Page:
Germanwings crash co-pilot Andreas Lubitz had contacted dozens of doctors before disaster

Prosecutors would not disclose what symptoms he was concerned about

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The co-pilot who crashed a Germanwings passenger jet into the Alps had contacted dozens of doctors before he downed the plane, a prosecutor has said.

Brice Robin, who is leading the French criminal investigation into the disaster on 24 March, would not say what symptoms Andreas Lubitz was assessed for.

The prosecutor, based in Marseille, said he will discuss the investigation with relatives of the 150 people killed in Paris next week and address efforts to reduce delays in handing over remains.

Rescue workers and gendarmerie continue their search operation near the site of the Germanwings plane crash in the French Alps

A medical report leaked earlier this year revealed that Lubitz was seeing an “astonishing” number of doctors before he downed Germanwings Flight 9525.

The 27-year-old co-pilot was consulting at least five clinicians, Der Spiegel reported, including psychiatric specialists and a neurologist.

“For a young man he consulted an astonishing number of doctors,” an investigator told the magazine, which has seen a report on Lubitz’s treatment.

Five separate practices had handed their information over and more were expected to come forward at the time.

Lubitz had been signed off work for unspecified medical reasons on the fortnight leading up to the disaster, but officials previously said ripped up letters found at his home suggested he hid his illness from employers.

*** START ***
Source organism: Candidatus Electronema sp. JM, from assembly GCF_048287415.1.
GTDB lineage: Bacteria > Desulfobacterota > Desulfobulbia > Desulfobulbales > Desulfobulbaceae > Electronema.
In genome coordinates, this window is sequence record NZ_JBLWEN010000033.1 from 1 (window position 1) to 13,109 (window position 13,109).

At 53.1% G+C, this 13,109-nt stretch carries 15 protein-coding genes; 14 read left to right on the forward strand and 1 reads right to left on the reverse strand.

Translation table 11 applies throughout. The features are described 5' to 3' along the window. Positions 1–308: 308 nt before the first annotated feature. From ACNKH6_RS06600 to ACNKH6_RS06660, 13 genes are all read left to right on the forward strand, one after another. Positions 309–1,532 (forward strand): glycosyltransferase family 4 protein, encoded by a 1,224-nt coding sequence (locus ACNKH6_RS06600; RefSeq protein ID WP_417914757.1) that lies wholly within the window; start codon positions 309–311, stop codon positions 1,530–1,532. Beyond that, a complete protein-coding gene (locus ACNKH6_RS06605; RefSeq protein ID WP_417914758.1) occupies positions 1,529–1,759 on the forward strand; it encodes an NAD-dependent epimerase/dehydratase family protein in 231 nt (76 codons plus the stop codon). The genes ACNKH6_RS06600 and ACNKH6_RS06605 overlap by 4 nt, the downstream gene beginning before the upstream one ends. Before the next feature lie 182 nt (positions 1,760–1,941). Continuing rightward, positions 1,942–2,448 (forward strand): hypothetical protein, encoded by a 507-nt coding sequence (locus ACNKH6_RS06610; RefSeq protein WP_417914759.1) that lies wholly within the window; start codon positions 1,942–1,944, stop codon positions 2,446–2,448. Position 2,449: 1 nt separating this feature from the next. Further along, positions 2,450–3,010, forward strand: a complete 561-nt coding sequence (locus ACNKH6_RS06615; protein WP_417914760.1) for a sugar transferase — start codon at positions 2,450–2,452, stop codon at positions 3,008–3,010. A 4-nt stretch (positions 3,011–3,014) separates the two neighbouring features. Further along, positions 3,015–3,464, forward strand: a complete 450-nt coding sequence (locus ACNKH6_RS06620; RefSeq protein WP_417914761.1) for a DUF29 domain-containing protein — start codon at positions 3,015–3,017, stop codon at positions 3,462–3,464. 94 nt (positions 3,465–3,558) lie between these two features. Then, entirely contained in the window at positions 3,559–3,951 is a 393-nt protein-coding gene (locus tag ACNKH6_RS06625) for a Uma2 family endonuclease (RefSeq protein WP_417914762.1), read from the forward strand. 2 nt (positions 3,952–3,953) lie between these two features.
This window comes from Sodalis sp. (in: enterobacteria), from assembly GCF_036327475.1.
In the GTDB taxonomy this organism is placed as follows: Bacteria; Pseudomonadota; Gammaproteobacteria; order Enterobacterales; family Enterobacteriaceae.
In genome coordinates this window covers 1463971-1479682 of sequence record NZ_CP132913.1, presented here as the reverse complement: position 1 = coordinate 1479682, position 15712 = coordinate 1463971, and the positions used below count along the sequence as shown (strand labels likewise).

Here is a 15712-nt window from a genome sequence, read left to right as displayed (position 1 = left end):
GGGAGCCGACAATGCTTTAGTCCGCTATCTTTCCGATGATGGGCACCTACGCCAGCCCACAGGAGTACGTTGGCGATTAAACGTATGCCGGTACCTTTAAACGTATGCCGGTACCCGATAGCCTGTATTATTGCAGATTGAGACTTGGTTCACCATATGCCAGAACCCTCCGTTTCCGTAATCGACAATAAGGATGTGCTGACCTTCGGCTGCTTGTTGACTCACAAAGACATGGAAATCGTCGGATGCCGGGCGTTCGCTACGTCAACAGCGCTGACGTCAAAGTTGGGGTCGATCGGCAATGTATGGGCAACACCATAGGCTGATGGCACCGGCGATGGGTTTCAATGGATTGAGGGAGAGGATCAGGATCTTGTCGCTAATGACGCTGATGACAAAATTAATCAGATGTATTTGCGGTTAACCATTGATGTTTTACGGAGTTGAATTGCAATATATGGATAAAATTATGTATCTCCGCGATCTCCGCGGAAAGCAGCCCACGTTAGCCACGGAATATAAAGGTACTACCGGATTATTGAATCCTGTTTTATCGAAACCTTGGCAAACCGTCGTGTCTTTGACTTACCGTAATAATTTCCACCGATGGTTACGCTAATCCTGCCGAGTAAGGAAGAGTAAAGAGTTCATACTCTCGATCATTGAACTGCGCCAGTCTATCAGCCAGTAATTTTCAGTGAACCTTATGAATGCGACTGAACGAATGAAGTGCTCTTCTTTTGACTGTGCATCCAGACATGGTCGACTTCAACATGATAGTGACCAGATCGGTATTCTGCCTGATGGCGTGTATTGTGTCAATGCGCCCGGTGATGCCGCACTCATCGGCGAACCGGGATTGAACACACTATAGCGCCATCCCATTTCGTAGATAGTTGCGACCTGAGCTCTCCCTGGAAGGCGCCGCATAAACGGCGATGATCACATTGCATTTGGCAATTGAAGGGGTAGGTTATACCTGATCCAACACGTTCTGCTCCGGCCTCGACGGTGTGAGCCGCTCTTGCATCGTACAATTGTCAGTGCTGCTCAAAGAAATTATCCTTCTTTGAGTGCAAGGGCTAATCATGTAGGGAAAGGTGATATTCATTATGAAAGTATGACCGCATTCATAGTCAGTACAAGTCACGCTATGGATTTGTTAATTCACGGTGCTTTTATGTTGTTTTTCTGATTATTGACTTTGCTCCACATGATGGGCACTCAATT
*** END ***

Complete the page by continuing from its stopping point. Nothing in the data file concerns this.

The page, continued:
Although investigators have not confirmed what the notes said, his struggle with severe depression has been dated back to 2009, when he took a break of several months in his flight training.

Lubitz was treated for “suicidal tendencies” before he qualified, German officials in Dusseldorf confirmed, but more recent doctors’ visits had not uncovered a desire to kill himself or anyone else.

Floral tributes outside Cologne cathedral before a memorial service

Other evidence has suggested that Lubitz may have been seeking treatment for eyesight problems that he feared could put his flying career at risk.

Under the username “Skydevil”, he searched for information on “bipolarity”, “manic depression”, “migraines”, “impaired vision” and “acoustic trauma” in the weeks leading up to his apparent murder-suicide, Bild am Sonntag reported.

Evidence from the crashed plane’s black boxes suggests that Lubitz locked the cockpit door when the pilot left for a toilet break and used controls to override the entry code, downing the plane as the pilot desperately tried to break back in with a crow bar.

He sped up the aircraft’s descent as it hurtled towards the earth, investigators said, obliterating it on the slopes of the French Alps at 430mph as passengers screamed.

Lufthansa, the parent company of Germanwings, said Lubitz informed his training school of a period of severe depression in 2009 but subsequently passed all medical and "fit to fly" tests, which have since come under scrutiny.

The investigation continues.

Additional reporting by PA